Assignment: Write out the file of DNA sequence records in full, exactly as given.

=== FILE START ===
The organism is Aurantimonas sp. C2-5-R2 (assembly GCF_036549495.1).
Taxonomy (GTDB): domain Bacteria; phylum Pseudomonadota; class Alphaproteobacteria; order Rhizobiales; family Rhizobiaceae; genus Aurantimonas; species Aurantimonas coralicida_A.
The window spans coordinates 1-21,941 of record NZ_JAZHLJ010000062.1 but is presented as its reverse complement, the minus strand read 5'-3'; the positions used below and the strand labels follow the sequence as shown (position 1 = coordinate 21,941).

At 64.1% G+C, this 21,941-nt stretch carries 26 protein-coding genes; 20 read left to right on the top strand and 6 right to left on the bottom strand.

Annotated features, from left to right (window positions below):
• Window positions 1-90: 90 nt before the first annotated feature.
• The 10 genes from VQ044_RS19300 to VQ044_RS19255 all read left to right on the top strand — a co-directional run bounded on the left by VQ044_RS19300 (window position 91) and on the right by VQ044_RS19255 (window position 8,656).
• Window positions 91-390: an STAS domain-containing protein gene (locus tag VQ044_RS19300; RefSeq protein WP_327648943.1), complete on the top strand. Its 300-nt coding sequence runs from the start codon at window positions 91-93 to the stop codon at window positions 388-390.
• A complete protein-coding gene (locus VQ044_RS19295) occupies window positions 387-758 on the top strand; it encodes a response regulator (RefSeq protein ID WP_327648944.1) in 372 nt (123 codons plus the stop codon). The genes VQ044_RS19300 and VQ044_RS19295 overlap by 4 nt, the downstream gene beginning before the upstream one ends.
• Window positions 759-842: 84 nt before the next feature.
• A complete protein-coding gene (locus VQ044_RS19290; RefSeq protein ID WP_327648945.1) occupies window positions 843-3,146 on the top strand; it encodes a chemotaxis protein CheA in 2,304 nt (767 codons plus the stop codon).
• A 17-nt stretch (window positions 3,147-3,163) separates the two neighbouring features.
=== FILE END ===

The organism is Aurantimonas sp. C2-5-R2 (assembly GCF_036549495.1).
Taxonomy (GTDB): domain Bacteria; phylum Pseudomonadota; class Alphaproteobacteria; order Rhizobiales; family Rhizobiaceae; genus Aurantimonas; species Aurantimonas coralicida_A.
The window spans coordinates 1-21,941 of record NZ_JAZHLJ010000062.1 but is presented as its reverse complement, the minus strand read 5'-3'; the positions used below and the strand labels follow the sequence as shown (position 1 = coordinate 21,941).

At 64.1% G+C, this 21,941-nt stretch carries 26 protein-coding genes; 20 read left to right on the top strand and 6 right to left on the bottom strand.

Annotated features, from left to right (window positions below):
• Window positions 1-90: 90 nt before the first annotated feature.
• The 10 genes from VQ044_RS19300 to VQ044_RS19255 all read left to right on the top strand — a co-directional run bounded on the left by VQ044_RS19300 (window position 91) and on the right by VQ044_RS19255 (window position 8,656).
• Window positions 91-390: an STAS domain-containing protein gene (locus tag VQ044_RS19300; RefSeq protein WP_327648943.1), complete on the top strand. Its 300-nt coding sequence runs from the start codon at window positions 91-93 to the stop codon at window positions 388-390.
• A complete protein-coding gene (locus VQ044_RS19295) occupies window positions 387-758 on the top strand; it encodes a response regulator (RefSeq protein ID WP_327648944.1) in 372 nt (123 codons plus the stop codon). The genes VQ044_RS19300 and VQ044_RS19295 overlap by 4 nt, the downstream gene beginning before the upstream one ends.
• Window positions 759-842: 84 nt before the next feature.
• A complete protein-coding gene (locus VQ044_RS19290; RefSeq protein ID WP_327648945.1) occupies window positions 843-3,146 on the top strand; it encodes a chemotaxis protein CheA in 2,304 nt (767 codons plus the stop codon).
• A 17-nt stretch (window positions 3,147-3,163) separates the two neighbouring features.